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Feather River Bulletin
Quincy, California
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November 4, 2015     Feather River Bulletin
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November 4, 2015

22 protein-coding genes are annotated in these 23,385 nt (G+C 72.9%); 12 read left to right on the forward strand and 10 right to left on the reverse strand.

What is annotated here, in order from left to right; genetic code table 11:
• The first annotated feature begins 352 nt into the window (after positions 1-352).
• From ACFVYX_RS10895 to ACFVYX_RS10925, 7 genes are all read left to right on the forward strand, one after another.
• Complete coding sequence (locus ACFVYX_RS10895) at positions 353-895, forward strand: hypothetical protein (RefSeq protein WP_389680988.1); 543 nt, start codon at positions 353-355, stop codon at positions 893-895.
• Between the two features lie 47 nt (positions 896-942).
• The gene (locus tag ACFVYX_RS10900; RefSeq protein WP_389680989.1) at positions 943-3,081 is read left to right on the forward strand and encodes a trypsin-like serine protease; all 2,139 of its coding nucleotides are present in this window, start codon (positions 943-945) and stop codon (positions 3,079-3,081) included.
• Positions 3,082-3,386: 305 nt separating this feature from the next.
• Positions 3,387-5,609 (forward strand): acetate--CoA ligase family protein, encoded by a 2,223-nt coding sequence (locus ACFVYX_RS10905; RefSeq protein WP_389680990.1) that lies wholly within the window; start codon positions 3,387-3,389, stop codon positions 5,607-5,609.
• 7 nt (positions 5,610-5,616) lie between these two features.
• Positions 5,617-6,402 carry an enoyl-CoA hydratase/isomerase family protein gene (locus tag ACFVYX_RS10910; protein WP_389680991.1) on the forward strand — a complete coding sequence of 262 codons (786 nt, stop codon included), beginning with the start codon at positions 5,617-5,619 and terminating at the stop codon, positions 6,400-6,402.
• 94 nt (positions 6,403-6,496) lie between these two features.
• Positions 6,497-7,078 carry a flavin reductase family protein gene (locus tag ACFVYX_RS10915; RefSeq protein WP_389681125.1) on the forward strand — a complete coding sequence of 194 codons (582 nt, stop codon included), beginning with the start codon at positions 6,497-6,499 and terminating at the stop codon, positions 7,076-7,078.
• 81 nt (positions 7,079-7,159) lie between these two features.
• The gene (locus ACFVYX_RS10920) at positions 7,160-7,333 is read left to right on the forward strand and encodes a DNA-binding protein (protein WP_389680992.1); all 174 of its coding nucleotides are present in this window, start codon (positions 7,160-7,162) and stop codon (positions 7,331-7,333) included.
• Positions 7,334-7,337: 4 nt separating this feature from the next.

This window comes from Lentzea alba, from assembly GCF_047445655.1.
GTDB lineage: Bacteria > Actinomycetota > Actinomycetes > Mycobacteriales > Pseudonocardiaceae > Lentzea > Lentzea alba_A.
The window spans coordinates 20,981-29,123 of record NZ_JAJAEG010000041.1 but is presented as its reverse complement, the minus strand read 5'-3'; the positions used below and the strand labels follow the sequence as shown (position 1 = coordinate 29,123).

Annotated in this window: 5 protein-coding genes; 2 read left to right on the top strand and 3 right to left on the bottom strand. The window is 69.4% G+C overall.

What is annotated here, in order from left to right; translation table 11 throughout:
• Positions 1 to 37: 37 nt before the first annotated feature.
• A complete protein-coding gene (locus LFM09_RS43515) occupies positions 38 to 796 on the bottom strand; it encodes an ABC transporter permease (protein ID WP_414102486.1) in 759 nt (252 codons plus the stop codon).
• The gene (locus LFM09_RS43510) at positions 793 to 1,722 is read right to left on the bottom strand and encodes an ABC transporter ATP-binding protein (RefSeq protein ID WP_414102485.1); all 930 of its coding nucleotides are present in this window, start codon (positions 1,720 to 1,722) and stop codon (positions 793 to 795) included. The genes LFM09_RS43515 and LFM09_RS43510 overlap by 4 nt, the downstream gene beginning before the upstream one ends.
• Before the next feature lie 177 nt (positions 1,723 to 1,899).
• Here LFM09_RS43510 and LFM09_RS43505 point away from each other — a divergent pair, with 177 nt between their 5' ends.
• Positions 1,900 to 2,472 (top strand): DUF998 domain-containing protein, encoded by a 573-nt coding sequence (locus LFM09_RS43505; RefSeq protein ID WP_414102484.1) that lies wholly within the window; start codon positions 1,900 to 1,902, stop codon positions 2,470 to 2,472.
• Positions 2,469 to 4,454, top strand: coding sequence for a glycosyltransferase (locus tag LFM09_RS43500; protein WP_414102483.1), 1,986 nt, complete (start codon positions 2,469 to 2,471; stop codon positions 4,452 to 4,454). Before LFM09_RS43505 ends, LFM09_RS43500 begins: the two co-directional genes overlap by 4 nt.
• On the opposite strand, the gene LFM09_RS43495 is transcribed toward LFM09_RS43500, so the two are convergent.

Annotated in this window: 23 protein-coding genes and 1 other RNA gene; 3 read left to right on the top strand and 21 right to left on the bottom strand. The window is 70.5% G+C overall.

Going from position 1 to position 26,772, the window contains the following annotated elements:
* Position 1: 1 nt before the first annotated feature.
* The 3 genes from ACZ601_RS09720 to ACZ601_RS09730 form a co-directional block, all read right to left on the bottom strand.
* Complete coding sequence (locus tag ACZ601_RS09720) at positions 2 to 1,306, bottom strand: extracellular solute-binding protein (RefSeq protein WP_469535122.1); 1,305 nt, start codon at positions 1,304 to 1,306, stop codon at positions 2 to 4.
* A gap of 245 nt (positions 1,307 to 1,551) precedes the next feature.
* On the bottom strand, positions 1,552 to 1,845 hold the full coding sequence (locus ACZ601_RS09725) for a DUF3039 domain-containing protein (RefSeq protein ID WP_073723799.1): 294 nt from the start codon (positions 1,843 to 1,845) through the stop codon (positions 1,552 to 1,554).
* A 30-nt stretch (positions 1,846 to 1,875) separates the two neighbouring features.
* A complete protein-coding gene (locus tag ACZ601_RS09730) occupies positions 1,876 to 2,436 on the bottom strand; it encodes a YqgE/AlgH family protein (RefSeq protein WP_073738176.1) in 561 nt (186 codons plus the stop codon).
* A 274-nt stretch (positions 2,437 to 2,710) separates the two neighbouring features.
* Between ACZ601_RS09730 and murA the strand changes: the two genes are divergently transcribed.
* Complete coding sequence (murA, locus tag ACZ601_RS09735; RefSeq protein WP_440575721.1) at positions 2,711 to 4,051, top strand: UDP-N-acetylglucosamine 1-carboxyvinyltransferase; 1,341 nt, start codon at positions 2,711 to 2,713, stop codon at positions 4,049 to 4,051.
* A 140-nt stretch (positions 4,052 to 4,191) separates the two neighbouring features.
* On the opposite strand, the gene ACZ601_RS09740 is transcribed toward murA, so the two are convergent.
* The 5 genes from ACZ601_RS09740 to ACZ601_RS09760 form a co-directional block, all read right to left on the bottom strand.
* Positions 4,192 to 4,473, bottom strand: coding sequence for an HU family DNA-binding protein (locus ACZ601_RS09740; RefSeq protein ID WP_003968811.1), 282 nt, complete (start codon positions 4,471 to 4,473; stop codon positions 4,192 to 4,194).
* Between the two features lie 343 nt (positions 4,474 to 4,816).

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Feather River Bulletin Wednesday, Nov. 4, 2015 5A BOLAND General manager i from page 1A leaving district financially solvent finally, repairs did start on Pioneer Pool, skateboarders ruined the fiberglass by riding on it before it cured. Meanwhile, community members, angered by the pool closure, campaigned for board seats promising to fire Boland. "Needless to say, I felt that I had made a terrible mistake in accepting the position," Boland said. "I had to realize that not everyone had the same level of passion for parks and recreation that I did, and still do." At the time, he told the newspaper, "We'll take a careful look at all the programs, including their cost effectiveness. The district is in a tenuous financial position. We'll look for creative ways to generate additional funds and revenues. We will solicit input from the public." Slowly, he corrected course and turned the ship around. The deficit spending stopped. Fees were adjusted. New board leadership committed to run the district more like a small business. The district downsized, moved to smaller offices and retained only core programs that paid for themselves. It settled a lawsuit and paid off loansJ' "It wasn't easy," Boland Boland's greatest legacy said. "I had to say 'no' a lot." may be the relationships Today, the district is a he's fostered. His tight ship: financially conversation is peppered solvent, its facilities well with words like maintained and its programs sustainability, community, holding steady. It owns and collaboration and win-win. operates Pioneer Park andHe has cultivated alliances Pioneer Pool; operates and and negotiated long-term maintains the Quincy Skate agreements with Feather Park for the county; and River College, Plumas the club's motto of'Service owns half of Lowell BaderUnified School District and above Self.'" Park and operates it under Plumas County to share If that weren't enough, a special use permit from the facilities and keep programs Boland and his wife, Forest Service. Counting running. Gloria, find time during the Boland, it employs three "The district's motto is holidays to organize local people full-time. 'Together, we build bell ringers for the Salvation Its programs include community,' and I have Army. youth and adult basketball, tried to honor that the Of his rich life of service, youth soccer, adult softball, past 25 years," Boland said. Boland said, "It's Johnsville Junior Ski Team, Sipe calls Boland "a rock. particularly rewarding to tennis lessons, a stringed He's always there. He's just see former life guards who instrument program, swim one of those unsung heroes, in their day taught many team and an aquatics You don't realize all he hundreds of kids how to program, does because he does it so swim, then go on to become The organization has quietly." doctors, lawyers, teachers -- proved resourceful and One of Boland's richest real pillars of their adaptive. In one unusual collaborations has been communities." arrangement, it garners with the Quincy Rotary one-third of its pool income Club. An active member, Boland plans to remain from the High Sierra Music he has leveraged it for funds in Quincy and stay active Festival. as well as volunteer labor, in Rotary. He wants to sail Boland himself has In turn, the club has more during the summer exhibited great adaptability, benefited from Boland's months on Lake Almanor "He's a go-to guy," longtime efforts to increase and spend more time trailer board member Jerry Sipe membership, camping along the coast in said. "Plumbing, mechanics, "He's fabulous. I think the fall. pouring concrete, Jim's athe world of him," said "And complete about a jack of all trades. I've seen Andy Ryback, former Rotary thousand home him dive to the bottom ofpresident. "He'll do whatever improvement projects," he the pool to fix a valve."needs doing. He exemplifies said. Jim Boland stands in front of playground equipment, Thursday, Oct. 29, at Pioneer Park operated by the Central Plumas Recreation and Park District. Boland will retire from his position as general manager for the district at the end of the year. Funded by a grant, the playground equipment was installed with help from one of the district's frequent partners, the Quincy Rotary Club. Photo by Delaine Fragnoli FREE DELIVERY AVAILABLE TO CHESTER, GREENVILLE, WHITEHAWK, GRAEAGLE AND PORTOLA AREAS Thanks to all of the generous supporters of KQNY, the Sound of the Lost Sierra. Without your support, programs on KQNY would not be possible. Please consider becoming a regular donor to support KQNY, Please visit the web (www.kqny919.org) for more information, or mail your checks to PO Box 350, Quincy, CA 95971. S inclusive Financing Available/ Layaways Welcome/ I " 535 LAWRENCE ST., QUI a Save a Lot" NCY Closure of Woody Green Waste Receiving At Feather River Disposal The Plumas County Solid Waste Divisionannounces the closure of the woody green waste receiving facility at Feather River Disposal effective November 15, 2015. Non-woody green waste will continue to be accepted at the Quincy Solid Waste Transfer Station on Abernathy Lane at a reduced rate of $5 per cubic only on certain days: Saturdays and Tuesdays - from 9 AM to 5 PM. yard Green waste contaminated with other types of waste will be charged at the non- reduced rate of $17.44 per cubic yard. On all other open days at the Transfer Station, green waste will be charged at the non-reduced rate of $17.44 per cubic yard. Examples of non-woody green waste are grass clippings, leaves, pine needles, pine cones and weeds. Examples of woody green waste are trees, limbs and branches.